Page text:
One-Size - A one size fitted diaper fits babies from newborn to potty training using various adjustments to the diaper (see below).  Pros:  It saves money to use the same diaper as your baby grows.  Cons:  You get a less customized fit.  Some one-size diapers do not truly fit a newborn or a toddler.

Fold Down Rise - Some one size diapers make their sizing adjustments using a fold down rise.  When using this method you fold down the front of the diaper in order to make the rise of the diaper shorter and the legs smaller.  If you're using a snapless fitted then no additional elements are added to the diaper.  Some diapers fold the diaper rise down and then back up so you can use the same snaps that are on the front of the diaper.  Most add in additional snaps on the inside of the diaper so you can snap the wings to those when folding down.

Snap Down Rise - Some one size diapers make their sizing adjustments using a snap down rise.  When using this method the diaper has a series of snaps on the front of the diaper (usually in three rows of three).  By snapping these to certain positions you can adjust the rise of the diaper creating a size small, medium, or large (sometimes even more sizes than just 3).

So you can easily keep track of the September Fitted Diaper Event, I will add a link to each of the posts below.  No need to worry if you've missed one of the reviews.  I've got ya covered!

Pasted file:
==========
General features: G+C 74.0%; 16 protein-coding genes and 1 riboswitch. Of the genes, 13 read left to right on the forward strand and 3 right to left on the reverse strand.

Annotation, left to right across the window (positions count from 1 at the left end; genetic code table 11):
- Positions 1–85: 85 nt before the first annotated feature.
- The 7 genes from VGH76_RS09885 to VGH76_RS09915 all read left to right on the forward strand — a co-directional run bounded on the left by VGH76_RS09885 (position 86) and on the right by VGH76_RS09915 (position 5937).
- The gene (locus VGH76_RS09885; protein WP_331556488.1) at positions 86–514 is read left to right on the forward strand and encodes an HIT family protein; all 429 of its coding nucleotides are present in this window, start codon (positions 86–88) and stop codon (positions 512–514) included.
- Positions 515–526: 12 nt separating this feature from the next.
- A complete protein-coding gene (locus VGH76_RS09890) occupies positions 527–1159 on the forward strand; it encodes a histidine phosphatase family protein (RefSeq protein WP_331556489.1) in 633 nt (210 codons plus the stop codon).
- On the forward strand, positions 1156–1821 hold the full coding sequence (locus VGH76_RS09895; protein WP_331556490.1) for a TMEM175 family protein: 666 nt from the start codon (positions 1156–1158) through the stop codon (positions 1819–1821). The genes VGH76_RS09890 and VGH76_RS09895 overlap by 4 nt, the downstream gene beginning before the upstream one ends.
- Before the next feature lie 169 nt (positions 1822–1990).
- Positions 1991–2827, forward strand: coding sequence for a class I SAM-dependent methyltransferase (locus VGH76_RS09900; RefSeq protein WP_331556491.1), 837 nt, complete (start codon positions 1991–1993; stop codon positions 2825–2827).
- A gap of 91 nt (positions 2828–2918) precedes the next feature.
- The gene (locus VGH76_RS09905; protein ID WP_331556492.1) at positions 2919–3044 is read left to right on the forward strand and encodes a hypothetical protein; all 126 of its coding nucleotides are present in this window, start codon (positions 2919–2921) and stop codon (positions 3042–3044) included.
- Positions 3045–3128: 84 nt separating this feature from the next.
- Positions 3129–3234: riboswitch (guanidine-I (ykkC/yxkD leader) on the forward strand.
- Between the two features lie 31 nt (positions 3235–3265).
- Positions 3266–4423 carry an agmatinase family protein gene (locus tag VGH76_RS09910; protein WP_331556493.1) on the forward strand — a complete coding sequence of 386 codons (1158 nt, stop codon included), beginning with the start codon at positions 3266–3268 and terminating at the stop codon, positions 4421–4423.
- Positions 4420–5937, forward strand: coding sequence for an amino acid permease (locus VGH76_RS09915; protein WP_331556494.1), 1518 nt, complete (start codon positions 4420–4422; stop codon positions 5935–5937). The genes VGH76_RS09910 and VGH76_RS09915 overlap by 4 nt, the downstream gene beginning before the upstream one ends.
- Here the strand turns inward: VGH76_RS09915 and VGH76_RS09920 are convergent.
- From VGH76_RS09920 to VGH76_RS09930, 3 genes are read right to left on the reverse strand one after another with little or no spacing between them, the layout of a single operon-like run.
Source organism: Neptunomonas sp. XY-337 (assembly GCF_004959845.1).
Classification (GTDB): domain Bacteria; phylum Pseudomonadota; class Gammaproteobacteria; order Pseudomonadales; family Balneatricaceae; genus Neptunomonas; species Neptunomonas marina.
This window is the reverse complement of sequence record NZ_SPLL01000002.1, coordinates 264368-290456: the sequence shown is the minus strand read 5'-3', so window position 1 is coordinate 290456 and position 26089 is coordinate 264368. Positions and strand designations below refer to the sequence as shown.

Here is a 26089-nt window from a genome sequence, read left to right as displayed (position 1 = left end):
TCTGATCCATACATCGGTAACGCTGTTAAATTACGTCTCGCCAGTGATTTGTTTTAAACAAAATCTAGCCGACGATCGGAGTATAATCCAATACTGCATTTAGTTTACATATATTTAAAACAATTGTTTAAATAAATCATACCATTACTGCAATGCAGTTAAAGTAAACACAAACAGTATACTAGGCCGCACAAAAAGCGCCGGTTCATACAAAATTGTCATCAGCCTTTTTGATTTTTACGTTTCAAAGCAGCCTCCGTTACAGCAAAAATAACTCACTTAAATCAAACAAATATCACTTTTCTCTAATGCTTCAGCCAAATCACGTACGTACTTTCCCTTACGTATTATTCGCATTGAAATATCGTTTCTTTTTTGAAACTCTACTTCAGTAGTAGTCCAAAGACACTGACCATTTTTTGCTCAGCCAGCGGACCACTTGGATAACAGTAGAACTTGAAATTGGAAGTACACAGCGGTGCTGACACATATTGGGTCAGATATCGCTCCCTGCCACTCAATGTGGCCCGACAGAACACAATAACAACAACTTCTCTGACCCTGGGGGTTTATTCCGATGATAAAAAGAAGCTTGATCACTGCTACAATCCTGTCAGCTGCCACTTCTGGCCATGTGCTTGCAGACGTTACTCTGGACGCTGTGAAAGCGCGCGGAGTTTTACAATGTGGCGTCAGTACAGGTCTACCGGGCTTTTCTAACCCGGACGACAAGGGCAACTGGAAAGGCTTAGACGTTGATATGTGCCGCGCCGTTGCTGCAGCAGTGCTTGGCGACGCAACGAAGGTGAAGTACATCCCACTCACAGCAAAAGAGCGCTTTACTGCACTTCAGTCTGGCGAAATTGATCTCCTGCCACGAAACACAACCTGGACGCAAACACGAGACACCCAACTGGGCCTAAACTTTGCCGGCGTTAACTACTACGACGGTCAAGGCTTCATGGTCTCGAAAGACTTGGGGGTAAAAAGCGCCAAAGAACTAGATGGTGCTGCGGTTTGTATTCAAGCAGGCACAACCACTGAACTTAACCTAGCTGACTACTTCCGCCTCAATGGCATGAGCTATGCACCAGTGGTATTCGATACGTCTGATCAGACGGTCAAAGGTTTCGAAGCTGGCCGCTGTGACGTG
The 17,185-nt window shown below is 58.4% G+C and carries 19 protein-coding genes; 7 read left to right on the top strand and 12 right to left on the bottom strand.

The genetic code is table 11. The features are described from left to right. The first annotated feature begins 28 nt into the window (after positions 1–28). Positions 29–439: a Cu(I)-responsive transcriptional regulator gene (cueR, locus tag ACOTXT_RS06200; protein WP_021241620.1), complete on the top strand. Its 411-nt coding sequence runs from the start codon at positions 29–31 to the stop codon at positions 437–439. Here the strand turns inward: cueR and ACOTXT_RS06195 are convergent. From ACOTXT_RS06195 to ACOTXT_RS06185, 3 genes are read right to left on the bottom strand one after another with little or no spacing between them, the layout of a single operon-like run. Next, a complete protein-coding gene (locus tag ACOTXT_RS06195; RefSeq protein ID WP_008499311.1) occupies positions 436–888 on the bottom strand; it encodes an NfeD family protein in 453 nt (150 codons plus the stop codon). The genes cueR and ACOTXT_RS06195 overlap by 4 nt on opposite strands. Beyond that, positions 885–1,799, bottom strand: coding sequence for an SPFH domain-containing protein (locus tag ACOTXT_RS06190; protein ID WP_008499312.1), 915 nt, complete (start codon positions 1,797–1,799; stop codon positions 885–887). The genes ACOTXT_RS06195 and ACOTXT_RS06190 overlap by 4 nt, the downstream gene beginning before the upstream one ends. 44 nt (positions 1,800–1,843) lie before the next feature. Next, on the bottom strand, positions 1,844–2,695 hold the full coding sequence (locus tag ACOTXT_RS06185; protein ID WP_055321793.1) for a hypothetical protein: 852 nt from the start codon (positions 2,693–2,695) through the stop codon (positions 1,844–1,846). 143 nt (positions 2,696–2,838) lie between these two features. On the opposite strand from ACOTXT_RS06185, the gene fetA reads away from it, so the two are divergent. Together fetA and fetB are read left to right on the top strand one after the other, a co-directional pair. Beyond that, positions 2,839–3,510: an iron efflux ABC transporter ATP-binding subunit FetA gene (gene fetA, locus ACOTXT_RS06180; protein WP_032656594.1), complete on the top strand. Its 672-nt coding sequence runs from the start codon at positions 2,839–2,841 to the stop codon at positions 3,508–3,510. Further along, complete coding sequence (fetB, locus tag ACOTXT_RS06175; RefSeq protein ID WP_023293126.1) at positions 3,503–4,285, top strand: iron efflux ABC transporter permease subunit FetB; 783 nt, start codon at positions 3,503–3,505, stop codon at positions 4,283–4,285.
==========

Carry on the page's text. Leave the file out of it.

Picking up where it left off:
1. Thanks for the great overview of the things one should now about diapers.I didn't realize just how many different options there were before I started and still don't know everything.

    1. I still don't know all the options either. They're always making up more. : )

  2. Thank you so much for all the great information on fitted diapers. We have just started cloth diapering and I am so grateful when I find posts that are so full of great details. - Carrie

  3. Love this! Even though I love fitteds I still get caught up on the terms.

  4. Thank you for this! I was never sure about the difference between serged and "regular" edges. Who knew there were that many different options for soakers!

  5. As a new user of cloth, I sure have a lot to learn!

  6. I am almost a fitted newbie. This list is so helpful! Thanks!

  7. Great start! I wish I had read this before I started into fitteds. Now you need an advanced list: knit, woven, HTF, VHTF, stockings, BST, unicorn...etc. Once you get into the fitted world, it's crazy!

    1. LOL! I agree. It can get pretty crazy in the fitted cloth diaper world... or in the cloth diaper world in general.

  8. I have some aplix type hook and loop that doesn't require two tapes to work, it sticks to itself. Does anyone know where to buy this?

    1. I can't think of any that I've seen like that. I'd be really interested in seeing some though!